Major Karl Plagge was born July 10th 1897 in Darmstadt, Germany. Plagge graduated from the Technical University of Darmstadt in 1924 with a degree in engineering. Plagge fought in the German army in World War I. After the war ended in 1930, he took his degree in engineering and joined the Nazi party.
This was an act which he would never forgive himself for. He was never an anti-Semite and in fact, he was the godfather of a half-Jewish child. In 1939 he quit the Nazi party. Later, he would come to say ”I didn’t pay any party contribution…I had come to clear opposition to the nationalist socialist methods of violence”.
In 1939 major Karl Plagge was drafted in to the Wermacht at the beginning of World War II when Germany invaded Poland. There he was put in command of the engineering unit HKP562 (which had the job of repairing military vehicles damaged on the eastern front). Plagge and his unit arrived in Vilnius in July 1941 and soon they witnessed the genocide being carried out against the Jews of that area. Plagge felt responsible for the horrors that the SS was carrying out.
He decided it was his duty to try and work against the genocidal regime he unknowingly helped put in to power. He decided to do what he could to help as many Vilnius Jews as possible. He did this by giving working certificates to Jewish men certifying them as essential and skilled workers regardless of their backgrounds. This kind of work permit protected the worker, his wife and two of their children from the SS sweeps.
Plagge gave out 250 of these life saving permits to men. This protected over 1000 Jewish men, women and children from execution from 1941 to mid 1944. In September 1943, rumor spread that many of the Jews in the Vilnius ghetto were to be taken by the SS regardless if they had working papers. During this crucial period Plagge made huge bureaucratic efforts to form a free standing HKP562 labor camp on the outskirts of Vilnius.
On September 6th 1943, Plagge transported over 1000 of his Jewish workers and their families from the Vilnius ghetto to the new labor camp. As a result of Plagge’s orders, the Jews of that camp were treated relatively fairly. Ultimately, however, Plagge and those he was trying to save were subject to the actions of the SS. On March 27, while Plagge was away on home leave, the SS entered the camp and performed a ”kinder action.” Children were gathered from the camp and taken to their deaths.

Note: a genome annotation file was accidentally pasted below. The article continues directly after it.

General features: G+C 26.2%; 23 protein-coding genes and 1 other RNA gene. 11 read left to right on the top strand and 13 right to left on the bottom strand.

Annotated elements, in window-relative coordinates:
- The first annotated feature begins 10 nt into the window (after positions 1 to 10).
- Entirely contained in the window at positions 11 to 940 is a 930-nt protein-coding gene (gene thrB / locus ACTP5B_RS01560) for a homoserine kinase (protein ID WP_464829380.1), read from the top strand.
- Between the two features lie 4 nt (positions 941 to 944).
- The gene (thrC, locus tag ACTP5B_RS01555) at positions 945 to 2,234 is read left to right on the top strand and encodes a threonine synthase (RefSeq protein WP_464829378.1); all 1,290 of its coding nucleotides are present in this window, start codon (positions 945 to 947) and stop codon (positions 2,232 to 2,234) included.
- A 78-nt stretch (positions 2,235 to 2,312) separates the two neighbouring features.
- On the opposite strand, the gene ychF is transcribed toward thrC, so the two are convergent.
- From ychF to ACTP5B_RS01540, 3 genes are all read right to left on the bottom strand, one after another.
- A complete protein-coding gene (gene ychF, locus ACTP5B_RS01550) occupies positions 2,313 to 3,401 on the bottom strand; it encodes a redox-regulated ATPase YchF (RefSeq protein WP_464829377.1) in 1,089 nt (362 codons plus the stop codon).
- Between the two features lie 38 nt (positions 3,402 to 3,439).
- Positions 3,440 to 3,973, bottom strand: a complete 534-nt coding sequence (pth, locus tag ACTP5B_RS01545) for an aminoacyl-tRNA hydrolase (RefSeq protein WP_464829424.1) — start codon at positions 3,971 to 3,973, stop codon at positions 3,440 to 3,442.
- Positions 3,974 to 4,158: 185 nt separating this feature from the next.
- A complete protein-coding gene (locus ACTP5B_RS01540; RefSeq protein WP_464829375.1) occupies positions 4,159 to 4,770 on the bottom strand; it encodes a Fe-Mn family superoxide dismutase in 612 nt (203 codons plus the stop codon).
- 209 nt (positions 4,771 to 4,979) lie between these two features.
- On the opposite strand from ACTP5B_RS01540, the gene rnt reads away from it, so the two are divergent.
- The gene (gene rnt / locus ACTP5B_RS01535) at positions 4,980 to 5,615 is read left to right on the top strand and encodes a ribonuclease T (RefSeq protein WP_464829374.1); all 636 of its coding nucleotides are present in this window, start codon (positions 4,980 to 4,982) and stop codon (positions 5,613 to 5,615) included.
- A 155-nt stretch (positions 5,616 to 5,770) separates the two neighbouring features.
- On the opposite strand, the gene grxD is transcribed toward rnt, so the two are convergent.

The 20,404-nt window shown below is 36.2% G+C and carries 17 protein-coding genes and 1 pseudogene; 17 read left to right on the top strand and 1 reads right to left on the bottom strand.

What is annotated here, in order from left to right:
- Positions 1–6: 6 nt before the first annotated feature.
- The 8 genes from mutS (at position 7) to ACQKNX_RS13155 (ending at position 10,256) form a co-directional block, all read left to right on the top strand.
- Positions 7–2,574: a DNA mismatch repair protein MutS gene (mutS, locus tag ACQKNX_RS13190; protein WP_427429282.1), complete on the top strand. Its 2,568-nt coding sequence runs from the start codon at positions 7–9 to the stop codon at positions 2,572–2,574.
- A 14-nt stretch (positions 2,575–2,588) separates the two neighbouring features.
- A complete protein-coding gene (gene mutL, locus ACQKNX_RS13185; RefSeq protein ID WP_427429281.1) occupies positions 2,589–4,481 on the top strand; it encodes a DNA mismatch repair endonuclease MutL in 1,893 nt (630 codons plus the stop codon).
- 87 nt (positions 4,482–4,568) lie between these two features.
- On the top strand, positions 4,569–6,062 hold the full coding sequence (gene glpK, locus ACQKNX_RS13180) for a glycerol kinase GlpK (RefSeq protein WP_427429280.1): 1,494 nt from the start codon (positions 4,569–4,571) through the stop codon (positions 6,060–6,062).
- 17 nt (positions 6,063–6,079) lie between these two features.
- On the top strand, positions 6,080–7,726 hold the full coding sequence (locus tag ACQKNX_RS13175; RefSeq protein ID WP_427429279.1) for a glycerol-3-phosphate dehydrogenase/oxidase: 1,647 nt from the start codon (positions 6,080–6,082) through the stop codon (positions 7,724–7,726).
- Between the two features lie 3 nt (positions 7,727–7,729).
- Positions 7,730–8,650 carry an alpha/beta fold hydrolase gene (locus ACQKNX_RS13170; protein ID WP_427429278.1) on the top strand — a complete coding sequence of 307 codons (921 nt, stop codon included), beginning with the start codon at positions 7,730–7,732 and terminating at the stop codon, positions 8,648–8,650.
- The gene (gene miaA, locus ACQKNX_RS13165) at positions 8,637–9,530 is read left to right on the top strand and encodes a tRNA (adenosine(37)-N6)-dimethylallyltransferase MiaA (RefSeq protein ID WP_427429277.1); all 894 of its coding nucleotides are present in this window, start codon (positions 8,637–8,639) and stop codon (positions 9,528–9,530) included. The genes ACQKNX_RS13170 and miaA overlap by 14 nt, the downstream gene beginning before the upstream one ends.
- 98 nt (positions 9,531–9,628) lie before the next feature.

The Soviet army was approaching the outskirts of Vilnius in the Summer of 1944. It became clear that before long they would come and capture the area from the Germans. The Jews in the HKP camp knew, however, that before the SS retreated, the SS would most likely kill any Jewish slave laborers that might have been left behind. They prepared to hide and conceal themselves.
On July 1st, 1944 Major Plagge entered the camp and as the prisoners gathered around him, he made an informal speech. He told them that he and his men were relocated to the west and he asked for permission to take his skilled workers with them but was not granted permission. He told them that they would also be relocated on Monday July 3rd. With this warning over half of the camps prisoners went into hiding. The SS arrived on July 3, 1944 and took 500 prisoners to the forest of Peneriai where they were killed. Over the next 3 days, the SS searched the camp and its surroundings to find the missing prisoners but found only half of the prisoners that were missing. The half that was found was shot in the camp courtyard. When the red army captured the Vilnius camp a few days later, the 250 missing Jewish prisoners emerged from hiding. This was the largest group of Jewish survivors that came from Vilnius. Wermacht Major Karl Plagge was the deciding factor of their survival. Many of the survivors accredit their unusual camp commander for his significant efforts.
After the war Major Karl Plagge returned home to Darmstadt, Germany. He was put to trial as a part of the postwar process. The outcome of his trial was positively influenced by the testimony of his many prisoners who heard of the charges being brought against him and sent representatives to testify on his behalf. After the trial, Major Karl Plagge lived the rest of his life very peaceful and quiet in Darmstadt. Where he died of a brain tumor in July of 1957.
- Cowan, Allison Leigh. ”60 Years Later, Honoring the German Army Maj. Karl Plagge, an Unlikely Hero of the Holocaust.” New York Times online. 28 March 2005. http://isurvived.org
- Breiger, Mark. ”The Nazi Who Saved Jews.” The Jewish Weekly Of North California online. 07 October 2005. http://www.jewishsf.com
- ”Vilnius ghetto.” www.Deathcamps.Org. 13 August 2006 http://www.deathcamps.org/occupation/vilnius%20ghetto.html
Falisah Ali is a student at City-As-School in New York, NY.